body mass index BMI calculations ranges for underweight, healthy, overweight and obesity

Body Mass Index BMI For Obesity


BMI of 30.0 or more is considered obese according to the BMI Obesity Range for Adults. (According to WHO)


All the BMI ranges of Underweight, Healthy, Overweight and Obesity for adults are as follows:

BMI BMI Ranges
18.4 and Below Underweight BMI
18.5 – 24.9 Healthy Weight BMI
25.0 – 29.9 Overweight BMI
30.0 and Above Obese BMI

So the BMI obesity ranges are from 30.0 and Above. It means that a person having a BMI of 30.0 and above is basically Obese.


If you do want to calculate your BMI first, then you can use our BMI calculator. This BMI Calculator is designed and used by CDC (Centers for Disease Control & Prevention, America)



What is BMI?


what is bmi and how to calculate bmi body mass index
Standard Categories & Ranges For BMI


If you want to understand the BMI for obesity, you must know about Body Mass Index (BMI) first.

For those who do not know what BMI is, let me fill you in. It is a calculation that summarizes the percentage of one’s weight to his or her height. It is based on a person’s height and weight and is commonly used by many health organizations and researchers. If you want to know more about what BMI is, then read our blog post on how to calculate bmi.


Is BMI a Correct Measure of Obesity?


The main problem with using BMI is that it has been widely used; hence, it is often used to define obesity. And BMI is also a standard health criterion to join Pakistan Army or any other Armed Forces around the World. Therefore, BMI is a very important concept and application in today’s world.


Because of this, many researchers have questioned whether BMI is the most accurate way to determine obesity. Other researchers have pointed out that there may be some problems with the way BMI is calculated.

Some studies have shown that overweight people may be healthy, whereas those underweight may risk developing diseases such as diabetes and heart problems.


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BMI For Obesity


Many people believe that specific guidelines should be used when determining whether a person is underweight or obese. For example, some researchers do believe that certain points must be there when defining obesity. As there are various factors that can affect your BMI, including your gender, age, genetic predisposition, physical activity level, and body fat percentage.


We know that the prevalence rates of BMI obesity depend on many different factors. However, the underlying basis for classifying these obesity rates is a measure of both the severity and frequency of obesity. In essence, the classification involves assigning a numeric value to each attribute of an individual based on the information provided by a patient’s medical records. This involves subjective judgment and numerical interpretation of data, making it challenging to determine whether the patient meets the predefined definition of BMI obesity.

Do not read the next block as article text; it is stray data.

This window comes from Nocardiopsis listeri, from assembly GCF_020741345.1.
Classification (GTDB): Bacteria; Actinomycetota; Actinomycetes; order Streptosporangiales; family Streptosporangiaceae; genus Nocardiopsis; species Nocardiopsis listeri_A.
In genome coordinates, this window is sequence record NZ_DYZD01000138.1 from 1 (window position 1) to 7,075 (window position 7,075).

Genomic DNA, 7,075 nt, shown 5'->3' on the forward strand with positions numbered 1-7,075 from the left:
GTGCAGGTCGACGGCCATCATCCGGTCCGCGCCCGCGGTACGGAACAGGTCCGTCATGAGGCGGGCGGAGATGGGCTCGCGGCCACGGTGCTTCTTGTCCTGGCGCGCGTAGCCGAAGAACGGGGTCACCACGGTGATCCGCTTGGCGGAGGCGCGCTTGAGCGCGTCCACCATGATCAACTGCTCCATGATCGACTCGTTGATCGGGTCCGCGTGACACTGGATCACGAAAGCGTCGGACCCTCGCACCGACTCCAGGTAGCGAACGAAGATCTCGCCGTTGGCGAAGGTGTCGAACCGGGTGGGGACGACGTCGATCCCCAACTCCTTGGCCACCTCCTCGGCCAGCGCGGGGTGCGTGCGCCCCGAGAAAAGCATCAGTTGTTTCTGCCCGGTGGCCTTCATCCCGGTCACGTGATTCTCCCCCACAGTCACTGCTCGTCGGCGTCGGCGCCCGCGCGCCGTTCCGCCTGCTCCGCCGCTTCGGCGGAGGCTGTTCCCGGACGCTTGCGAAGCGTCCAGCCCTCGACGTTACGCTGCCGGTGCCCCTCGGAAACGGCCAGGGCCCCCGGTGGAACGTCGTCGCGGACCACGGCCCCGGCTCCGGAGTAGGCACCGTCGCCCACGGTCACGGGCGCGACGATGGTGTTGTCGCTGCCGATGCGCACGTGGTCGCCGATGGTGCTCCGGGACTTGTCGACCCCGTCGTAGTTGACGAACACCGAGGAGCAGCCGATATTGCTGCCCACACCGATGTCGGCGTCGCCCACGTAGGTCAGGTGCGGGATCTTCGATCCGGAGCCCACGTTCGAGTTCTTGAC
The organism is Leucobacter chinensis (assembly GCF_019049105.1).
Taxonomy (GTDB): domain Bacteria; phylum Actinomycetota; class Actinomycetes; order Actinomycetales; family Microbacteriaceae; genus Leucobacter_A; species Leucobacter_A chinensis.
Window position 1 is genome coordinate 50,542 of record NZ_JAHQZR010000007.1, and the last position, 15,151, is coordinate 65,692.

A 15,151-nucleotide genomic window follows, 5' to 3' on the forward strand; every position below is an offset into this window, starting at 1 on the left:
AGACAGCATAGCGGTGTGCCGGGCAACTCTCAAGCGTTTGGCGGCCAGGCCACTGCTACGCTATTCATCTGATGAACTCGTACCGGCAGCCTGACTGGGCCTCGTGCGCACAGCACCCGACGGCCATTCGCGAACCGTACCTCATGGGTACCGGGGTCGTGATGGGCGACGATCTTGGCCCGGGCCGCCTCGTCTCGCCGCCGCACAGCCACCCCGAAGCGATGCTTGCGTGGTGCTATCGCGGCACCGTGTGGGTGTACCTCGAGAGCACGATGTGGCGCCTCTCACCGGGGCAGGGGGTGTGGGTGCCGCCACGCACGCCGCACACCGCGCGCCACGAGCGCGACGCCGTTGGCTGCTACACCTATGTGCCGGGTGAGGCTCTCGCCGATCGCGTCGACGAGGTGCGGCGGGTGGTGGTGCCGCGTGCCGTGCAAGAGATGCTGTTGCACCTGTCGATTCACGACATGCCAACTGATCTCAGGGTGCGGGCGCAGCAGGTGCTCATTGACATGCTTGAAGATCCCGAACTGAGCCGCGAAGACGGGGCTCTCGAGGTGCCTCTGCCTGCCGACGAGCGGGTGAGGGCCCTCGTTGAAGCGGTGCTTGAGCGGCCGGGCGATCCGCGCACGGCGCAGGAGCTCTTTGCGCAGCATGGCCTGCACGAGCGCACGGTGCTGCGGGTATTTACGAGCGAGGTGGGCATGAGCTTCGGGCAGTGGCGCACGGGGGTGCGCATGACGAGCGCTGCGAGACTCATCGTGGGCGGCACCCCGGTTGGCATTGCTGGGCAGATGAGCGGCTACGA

Several factors contribute to the accuracy of the BMI for obesity definition. The primary factor is the reliability of the source of the data. Most medical databases come from governmental organizations or research institutions that governmental organizations fund. Therefore, these databases contain data that are most likely to yield accurate results. However, these databases may also be biased due to partiality, the potential for which may vary according to the funding source.


Another problem inherent in the use of BMI for obesity is its over sensitivity and under sensitivity. Given this sensitivity, some BMI ranges are overinflated when compared with other similar categories. On the other hand, some BMI ranges understated the probability of obesity compared with different similar types.


Final Thoughts


Well, using the Body Mass Index (BMI) to determine whether a person is obese or not is not enough. It can only be a guide, a reference or a rough estimation.

You can use the BMI calculator to know about your BMI.

But using the Body Mass Index to determine whether someone is obese does not give an accurate assessment of the level of obesity, as it only considers the weight and height of an individual, and it cannot respond to the same degree of fatness among different individuals.


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